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A Retiring Attitude

Good fences make good neighbours
– Mending Wall, Robert Frost

I wonder how many expats living in Thailand make like “Tim the Tool Man” from the popular US TV series of a while back, and talk to their neighbours over their walls or fences every day. Not many I’m afraid. I ask this because I have been hearing a lot lately about expats having troubles with their “bad neighbours”. You’ve heard the stories too, about the expat being rudely awakened by his neighbour’s burning of his garbage, trouble with the neighbour’s animals, and of course, the countless complaints about the noise. Often the expat has never met his neighbours and the first interaction they have with them is one of confrontation. That is probably not the way to make a good first impression.

I don’t know how to turn a bad neighbour into a good one. But I do have some suggestions that might help things to go more smoothly with the people we live next to.

Get to know your neighbours. They’ll be wary of “the farang” so you have to make the first move. You don’t speak Thai? No matter, that’s what hands are for. Do lots of smiling. Ask about their children. Bring your own kids over if you have any and have them offer your new neighbours a deep respectful wai. Occasionally bring them some fruit (a neighbour just dropped by with some mangoes from her garden which gave me the idea for this topic). Quite often you’ll be asked to share it with them. Thais socialise over food.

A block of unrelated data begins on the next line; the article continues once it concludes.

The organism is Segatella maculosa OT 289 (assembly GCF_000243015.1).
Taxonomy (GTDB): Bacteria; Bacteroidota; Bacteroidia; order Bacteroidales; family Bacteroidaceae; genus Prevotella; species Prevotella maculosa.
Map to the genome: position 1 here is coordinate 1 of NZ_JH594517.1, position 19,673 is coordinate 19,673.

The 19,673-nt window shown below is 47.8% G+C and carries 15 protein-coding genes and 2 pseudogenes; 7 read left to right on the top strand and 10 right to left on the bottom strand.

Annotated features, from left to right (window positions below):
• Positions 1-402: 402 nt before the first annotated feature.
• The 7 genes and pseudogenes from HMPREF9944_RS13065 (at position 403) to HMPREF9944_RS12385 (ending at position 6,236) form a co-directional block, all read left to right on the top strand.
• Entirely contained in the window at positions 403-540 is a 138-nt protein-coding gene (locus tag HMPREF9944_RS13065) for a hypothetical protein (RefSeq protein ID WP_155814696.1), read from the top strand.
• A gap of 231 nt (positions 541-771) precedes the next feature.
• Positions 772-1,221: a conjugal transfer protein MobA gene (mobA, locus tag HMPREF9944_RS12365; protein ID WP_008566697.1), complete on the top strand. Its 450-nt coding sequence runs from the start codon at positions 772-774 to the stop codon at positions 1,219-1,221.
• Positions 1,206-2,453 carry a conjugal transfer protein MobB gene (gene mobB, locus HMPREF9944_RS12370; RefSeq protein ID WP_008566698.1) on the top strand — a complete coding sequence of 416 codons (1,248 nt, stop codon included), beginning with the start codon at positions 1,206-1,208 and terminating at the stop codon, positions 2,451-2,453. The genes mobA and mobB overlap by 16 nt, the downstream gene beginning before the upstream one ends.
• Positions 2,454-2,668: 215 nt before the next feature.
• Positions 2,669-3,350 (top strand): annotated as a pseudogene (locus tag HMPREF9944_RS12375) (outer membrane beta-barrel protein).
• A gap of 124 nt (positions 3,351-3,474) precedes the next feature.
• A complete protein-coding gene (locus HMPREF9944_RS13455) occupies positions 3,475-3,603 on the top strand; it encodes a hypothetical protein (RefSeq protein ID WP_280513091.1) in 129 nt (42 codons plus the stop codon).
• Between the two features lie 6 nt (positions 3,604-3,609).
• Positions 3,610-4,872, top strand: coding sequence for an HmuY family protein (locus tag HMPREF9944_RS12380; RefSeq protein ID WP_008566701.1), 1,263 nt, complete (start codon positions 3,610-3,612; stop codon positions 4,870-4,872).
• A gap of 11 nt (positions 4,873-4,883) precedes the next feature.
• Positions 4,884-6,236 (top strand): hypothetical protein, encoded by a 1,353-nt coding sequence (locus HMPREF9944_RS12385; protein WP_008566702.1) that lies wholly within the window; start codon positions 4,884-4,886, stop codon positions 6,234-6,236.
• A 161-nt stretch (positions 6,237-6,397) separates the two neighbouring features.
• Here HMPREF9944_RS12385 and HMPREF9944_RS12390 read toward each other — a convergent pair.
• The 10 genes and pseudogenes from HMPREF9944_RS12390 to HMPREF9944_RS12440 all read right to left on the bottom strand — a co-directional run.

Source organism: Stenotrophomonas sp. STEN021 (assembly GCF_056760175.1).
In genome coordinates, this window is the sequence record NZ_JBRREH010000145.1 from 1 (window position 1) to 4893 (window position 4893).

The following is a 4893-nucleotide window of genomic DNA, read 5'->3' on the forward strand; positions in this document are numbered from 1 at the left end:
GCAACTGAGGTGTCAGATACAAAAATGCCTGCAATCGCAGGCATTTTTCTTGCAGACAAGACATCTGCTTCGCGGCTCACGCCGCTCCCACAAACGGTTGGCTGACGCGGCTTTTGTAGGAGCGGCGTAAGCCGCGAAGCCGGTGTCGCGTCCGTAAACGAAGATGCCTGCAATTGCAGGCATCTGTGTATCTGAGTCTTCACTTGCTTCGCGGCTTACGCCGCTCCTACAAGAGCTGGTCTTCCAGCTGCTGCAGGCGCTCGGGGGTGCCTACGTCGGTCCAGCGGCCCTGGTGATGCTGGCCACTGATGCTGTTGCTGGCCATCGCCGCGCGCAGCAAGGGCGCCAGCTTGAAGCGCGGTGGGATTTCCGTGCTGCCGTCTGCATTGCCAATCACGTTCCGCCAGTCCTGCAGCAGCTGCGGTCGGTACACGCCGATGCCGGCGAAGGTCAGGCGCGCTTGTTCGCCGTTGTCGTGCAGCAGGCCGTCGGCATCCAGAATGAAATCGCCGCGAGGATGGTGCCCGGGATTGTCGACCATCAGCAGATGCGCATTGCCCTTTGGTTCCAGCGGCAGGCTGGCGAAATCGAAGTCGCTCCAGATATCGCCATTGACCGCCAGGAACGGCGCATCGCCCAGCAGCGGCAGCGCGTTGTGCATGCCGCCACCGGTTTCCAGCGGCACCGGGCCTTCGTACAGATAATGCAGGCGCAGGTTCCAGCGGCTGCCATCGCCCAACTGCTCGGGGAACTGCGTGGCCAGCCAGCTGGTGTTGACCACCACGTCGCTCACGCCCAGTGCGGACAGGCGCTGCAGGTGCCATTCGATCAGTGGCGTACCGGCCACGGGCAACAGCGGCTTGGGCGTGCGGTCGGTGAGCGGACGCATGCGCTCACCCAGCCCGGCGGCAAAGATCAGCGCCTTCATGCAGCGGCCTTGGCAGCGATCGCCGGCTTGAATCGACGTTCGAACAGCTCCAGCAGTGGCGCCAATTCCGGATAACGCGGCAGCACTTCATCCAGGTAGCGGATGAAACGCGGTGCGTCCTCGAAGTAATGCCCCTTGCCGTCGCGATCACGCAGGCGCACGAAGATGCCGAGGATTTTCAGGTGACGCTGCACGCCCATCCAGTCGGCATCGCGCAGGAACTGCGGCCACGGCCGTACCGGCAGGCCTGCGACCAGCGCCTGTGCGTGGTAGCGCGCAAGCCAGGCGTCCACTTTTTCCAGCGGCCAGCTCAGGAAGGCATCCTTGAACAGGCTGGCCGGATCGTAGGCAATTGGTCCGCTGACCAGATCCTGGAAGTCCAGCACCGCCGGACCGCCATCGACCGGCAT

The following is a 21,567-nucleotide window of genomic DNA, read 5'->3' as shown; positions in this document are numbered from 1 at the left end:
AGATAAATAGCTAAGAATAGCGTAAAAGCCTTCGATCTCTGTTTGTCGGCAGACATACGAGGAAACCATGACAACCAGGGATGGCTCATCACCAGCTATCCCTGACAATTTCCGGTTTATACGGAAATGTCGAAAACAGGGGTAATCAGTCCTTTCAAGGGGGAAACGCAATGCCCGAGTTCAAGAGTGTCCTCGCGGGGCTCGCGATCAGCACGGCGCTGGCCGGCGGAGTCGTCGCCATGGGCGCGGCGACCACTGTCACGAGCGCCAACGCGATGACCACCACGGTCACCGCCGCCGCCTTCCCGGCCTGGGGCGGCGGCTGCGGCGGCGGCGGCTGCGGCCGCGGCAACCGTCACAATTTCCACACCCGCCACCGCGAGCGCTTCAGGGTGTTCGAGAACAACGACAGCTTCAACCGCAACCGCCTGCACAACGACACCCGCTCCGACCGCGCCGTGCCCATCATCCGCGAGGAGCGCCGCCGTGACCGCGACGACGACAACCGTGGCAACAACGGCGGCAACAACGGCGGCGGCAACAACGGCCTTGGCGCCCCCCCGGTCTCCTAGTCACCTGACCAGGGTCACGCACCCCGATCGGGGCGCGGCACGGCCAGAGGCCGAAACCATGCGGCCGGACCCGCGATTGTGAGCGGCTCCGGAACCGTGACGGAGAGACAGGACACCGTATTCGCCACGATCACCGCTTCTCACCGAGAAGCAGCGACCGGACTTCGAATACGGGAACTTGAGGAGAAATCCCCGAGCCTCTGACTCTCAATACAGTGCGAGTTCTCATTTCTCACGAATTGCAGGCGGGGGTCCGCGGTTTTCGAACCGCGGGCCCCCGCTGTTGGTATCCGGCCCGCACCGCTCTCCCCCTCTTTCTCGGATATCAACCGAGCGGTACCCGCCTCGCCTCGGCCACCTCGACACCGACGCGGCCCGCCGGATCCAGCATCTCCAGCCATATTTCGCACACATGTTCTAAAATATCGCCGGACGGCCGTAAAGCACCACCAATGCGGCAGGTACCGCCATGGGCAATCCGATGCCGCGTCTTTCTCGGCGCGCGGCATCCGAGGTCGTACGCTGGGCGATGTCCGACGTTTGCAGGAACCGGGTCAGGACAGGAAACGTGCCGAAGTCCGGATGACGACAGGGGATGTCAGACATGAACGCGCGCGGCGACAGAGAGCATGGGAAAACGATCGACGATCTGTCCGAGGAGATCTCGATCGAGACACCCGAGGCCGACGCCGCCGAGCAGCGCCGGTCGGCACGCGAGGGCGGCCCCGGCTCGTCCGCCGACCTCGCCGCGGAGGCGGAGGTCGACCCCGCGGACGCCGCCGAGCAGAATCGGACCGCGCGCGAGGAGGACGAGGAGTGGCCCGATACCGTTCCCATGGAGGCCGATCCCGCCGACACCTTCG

Sometime later, during dinner preparations, make a little extra and bring it over to your new “friends”. They will surely do the same soon. When you see them on the soi say “Have you eaten yet?” They will say yes because if they say no then you then must ask them to join you for a meal, which they will have to politely turn down. If it is early evening you can say, “What are you having for dinner?” Then you tell them what you are having. All this is “the good neighbour dance” that is performed by Thai neighbours every day.

So next time you see your neighbour in his yard, say hello, making liberal use of your hands and sign language if you have to. Weather, the garden, kids, and of course food are good topics of discussion. You’ll be surprised at how many “bad neighbour” problems will go away.

Check out Hugh’s new blog at retire2thailand.wordpress.com.

Hugh’s advice for the month: Favourite places where ants like to make their nests: CD cases, air conditioners, water pumps, electric motors, behind picture frames, draws and closets. But it won’t do any good. The ants will win in the end.